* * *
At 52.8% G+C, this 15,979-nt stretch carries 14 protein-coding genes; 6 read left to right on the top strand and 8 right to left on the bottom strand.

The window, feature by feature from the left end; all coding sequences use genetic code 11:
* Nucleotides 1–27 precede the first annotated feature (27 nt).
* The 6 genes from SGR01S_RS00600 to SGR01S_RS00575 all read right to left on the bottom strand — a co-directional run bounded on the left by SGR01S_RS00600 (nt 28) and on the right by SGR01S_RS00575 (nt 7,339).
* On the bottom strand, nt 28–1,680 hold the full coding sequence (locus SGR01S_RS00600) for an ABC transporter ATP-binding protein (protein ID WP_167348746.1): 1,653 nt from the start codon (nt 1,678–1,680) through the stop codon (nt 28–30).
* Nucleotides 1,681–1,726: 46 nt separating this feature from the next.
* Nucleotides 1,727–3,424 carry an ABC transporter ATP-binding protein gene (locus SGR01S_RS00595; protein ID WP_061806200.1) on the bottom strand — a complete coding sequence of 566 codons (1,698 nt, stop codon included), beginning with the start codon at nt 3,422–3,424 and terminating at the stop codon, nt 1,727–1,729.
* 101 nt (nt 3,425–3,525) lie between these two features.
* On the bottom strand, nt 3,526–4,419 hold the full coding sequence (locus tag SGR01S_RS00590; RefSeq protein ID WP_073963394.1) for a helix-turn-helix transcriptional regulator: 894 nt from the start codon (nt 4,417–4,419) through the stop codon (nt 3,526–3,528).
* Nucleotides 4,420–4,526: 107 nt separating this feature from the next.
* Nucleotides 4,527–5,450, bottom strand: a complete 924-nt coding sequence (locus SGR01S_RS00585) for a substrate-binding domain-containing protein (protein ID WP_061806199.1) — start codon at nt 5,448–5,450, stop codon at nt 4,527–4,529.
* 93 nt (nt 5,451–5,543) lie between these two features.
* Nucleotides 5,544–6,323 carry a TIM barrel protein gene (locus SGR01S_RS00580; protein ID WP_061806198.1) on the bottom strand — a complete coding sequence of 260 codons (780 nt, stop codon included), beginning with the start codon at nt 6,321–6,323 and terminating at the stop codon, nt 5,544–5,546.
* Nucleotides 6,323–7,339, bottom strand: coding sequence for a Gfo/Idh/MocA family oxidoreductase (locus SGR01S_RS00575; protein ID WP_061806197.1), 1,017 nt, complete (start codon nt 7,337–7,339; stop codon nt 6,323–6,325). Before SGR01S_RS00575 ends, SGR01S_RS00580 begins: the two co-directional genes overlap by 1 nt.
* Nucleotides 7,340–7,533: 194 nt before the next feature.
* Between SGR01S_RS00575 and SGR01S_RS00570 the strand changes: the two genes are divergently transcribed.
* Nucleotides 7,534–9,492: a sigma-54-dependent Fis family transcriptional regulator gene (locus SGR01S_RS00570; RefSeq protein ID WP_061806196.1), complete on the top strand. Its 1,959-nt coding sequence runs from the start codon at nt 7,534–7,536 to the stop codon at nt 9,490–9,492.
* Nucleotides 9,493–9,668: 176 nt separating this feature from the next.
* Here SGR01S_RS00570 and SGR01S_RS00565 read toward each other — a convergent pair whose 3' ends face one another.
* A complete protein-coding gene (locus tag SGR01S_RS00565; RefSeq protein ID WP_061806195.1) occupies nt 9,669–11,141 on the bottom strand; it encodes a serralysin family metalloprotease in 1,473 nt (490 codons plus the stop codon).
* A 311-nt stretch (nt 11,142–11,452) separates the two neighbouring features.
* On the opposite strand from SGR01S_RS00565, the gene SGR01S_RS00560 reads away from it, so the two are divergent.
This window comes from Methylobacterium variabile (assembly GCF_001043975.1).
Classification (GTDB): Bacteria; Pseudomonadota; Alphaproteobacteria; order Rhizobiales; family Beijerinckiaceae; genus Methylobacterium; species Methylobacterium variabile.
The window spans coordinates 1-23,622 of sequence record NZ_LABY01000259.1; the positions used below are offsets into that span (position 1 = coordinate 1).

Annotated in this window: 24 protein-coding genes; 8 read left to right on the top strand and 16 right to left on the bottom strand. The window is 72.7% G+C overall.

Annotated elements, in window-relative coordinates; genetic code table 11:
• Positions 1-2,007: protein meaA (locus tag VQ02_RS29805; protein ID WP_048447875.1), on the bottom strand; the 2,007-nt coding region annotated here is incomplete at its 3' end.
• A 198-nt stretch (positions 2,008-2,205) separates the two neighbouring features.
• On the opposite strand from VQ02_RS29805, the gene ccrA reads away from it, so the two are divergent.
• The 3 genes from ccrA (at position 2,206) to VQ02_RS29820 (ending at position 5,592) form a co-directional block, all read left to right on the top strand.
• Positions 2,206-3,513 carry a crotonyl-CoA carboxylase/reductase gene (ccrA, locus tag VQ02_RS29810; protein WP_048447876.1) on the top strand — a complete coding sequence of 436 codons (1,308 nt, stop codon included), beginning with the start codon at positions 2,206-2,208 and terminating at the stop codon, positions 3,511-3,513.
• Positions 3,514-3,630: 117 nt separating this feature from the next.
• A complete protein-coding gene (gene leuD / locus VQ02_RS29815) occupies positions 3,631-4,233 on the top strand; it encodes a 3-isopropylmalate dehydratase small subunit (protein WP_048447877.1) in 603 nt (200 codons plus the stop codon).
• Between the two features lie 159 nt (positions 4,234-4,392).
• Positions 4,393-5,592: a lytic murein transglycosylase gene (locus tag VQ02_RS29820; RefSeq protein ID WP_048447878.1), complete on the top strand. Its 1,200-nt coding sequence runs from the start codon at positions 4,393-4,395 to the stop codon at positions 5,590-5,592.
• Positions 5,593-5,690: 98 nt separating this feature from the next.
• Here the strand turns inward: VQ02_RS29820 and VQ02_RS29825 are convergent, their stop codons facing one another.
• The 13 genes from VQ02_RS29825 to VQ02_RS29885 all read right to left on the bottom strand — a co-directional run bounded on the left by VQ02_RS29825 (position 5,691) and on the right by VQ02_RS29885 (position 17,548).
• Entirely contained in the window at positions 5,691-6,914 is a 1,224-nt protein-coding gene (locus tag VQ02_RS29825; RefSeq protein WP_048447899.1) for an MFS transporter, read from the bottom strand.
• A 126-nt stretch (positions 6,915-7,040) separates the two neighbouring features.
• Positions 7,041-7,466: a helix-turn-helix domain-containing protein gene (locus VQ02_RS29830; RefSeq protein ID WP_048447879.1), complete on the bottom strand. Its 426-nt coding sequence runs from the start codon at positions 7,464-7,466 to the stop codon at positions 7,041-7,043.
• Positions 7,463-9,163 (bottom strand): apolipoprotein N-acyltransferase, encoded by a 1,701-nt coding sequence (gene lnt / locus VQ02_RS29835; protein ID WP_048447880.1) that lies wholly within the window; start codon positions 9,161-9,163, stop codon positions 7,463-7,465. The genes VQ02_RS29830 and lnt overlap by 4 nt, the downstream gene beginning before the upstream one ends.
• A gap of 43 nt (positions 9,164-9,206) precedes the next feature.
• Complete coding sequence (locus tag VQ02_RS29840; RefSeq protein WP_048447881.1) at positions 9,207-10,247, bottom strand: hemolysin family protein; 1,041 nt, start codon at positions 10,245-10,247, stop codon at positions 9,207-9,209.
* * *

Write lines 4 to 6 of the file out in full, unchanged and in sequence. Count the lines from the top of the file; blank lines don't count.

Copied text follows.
* The 6 genes from SGR01S_RS00600 to SGR01S_RS00575 all read right to left on the bottom strand — a co-directional run bounded on the left by SGR01S_RS00600 (nt 28) and on the right by SGR01S_RS00575 (nt 7,339).
* On the bottom strand, nt 28–1,680 hold the full coding sequence (locus SGR01S_RS00600) for an ABC transporter ATP-binding protein (protein ID WP_167348746.1): 1,653 nt from the start codon (nt 1,678–1,680) through the stop codon (nt 28–30).
* Nucleotides 1,681–1,726: 46 nt separating this feature from the next.